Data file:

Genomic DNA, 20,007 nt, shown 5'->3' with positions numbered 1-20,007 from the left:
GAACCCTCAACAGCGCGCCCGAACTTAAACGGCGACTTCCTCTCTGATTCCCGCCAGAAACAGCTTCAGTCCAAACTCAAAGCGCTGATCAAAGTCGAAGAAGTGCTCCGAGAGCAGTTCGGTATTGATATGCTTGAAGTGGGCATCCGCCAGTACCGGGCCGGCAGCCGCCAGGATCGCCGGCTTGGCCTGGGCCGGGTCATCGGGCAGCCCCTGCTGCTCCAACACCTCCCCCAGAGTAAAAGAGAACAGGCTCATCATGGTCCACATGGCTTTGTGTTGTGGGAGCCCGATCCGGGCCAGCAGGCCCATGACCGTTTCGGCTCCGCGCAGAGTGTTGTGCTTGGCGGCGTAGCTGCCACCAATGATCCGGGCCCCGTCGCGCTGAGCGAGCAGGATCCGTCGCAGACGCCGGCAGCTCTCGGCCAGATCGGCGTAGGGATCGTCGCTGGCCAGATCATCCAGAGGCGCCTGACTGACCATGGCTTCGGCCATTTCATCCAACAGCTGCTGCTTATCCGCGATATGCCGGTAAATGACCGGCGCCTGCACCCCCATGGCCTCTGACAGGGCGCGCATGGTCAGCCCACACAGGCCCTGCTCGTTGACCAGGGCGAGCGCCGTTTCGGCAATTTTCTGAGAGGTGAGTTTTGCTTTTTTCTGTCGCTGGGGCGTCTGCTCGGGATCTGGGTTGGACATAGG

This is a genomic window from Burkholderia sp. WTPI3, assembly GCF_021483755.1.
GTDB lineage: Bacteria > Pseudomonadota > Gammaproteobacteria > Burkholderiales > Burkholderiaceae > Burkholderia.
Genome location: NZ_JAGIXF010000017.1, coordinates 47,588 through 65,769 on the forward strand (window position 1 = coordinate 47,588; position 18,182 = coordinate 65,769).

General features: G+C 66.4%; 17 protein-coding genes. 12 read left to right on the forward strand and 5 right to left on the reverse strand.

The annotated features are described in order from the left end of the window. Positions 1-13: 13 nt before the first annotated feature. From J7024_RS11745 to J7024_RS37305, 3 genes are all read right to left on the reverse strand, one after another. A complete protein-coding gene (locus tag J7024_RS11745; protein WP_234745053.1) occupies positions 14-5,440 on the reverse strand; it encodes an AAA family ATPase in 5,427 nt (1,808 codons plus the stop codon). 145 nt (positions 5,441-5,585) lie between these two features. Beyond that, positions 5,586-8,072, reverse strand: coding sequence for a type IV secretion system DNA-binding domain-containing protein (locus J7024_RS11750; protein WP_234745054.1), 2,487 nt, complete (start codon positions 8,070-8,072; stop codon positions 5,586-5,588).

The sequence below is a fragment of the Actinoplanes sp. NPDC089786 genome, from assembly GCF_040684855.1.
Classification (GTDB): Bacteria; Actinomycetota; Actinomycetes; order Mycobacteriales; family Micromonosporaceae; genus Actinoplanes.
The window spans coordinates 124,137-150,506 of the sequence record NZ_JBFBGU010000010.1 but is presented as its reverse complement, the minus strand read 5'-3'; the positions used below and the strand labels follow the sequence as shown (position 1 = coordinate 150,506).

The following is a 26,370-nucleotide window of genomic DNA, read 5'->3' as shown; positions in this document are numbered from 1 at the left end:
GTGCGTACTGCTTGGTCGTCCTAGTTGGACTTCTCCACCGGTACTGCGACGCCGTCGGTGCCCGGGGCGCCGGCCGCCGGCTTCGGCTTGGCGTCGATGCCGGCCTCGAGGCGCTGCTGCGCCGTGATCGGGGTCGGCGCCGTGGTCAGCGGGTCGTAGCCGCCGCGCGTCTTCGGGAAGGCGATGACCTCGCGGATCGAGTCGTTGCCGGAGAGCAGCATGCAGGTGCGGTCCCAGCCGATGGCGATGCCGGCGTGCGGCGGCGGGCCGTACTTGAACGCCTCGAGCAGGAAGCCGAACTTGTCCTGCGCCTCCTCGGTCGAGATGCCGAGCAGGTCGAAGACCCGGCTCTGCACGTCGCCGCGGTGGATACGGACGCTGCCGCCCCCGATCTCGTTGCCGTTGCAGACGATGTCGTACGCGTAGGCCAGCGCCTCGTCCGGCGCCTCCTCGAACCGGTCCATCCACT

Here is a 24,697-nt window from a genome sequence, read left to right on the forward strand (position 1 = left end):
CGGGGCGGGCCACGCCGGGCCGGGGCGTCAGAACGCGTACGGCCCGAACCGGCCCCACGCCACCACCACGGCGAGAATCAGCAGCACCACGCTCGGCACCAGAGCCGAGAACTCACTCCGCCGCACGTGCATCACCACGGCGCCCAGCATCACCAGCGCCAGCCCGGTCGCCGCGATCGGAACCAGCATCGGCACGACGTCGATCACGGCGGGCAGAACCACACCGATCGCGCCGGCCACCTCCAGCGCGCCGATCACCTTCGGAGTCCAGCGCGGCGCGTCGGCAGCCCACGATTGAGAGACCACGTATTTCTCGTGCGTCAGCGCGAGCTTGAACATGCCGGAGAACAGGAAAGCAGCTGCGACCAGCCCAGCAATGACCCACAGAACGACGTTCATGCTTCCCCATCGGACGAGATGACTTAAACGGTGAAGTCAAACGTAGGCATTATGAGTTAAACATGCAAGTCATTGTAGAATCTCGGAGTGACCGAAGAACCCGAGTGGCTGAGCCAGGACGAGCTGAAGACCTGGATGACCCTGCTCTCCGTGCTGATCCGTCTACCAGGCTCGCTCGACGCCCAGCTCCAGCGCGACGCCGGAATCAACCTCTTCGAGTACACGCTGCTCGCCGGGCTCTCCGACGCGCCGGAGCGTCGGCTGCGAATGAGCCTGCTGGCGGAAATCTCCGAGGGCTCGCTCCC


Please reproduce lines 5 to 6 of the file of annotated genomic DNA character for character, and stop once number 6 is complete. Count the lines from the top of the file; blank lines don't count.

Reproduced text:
Genome location: NZ_JAGIXF010000017.1, coordinates 47,588 through 65,769 on the forward strand (window position 1 = coordinate 47,588; position 18,182 = coordinate 65,769).

General features: G+C 66.4%; 17 protein-coding genes. 12 read left to right on the forward strand and 5 right to left on the reverse strand.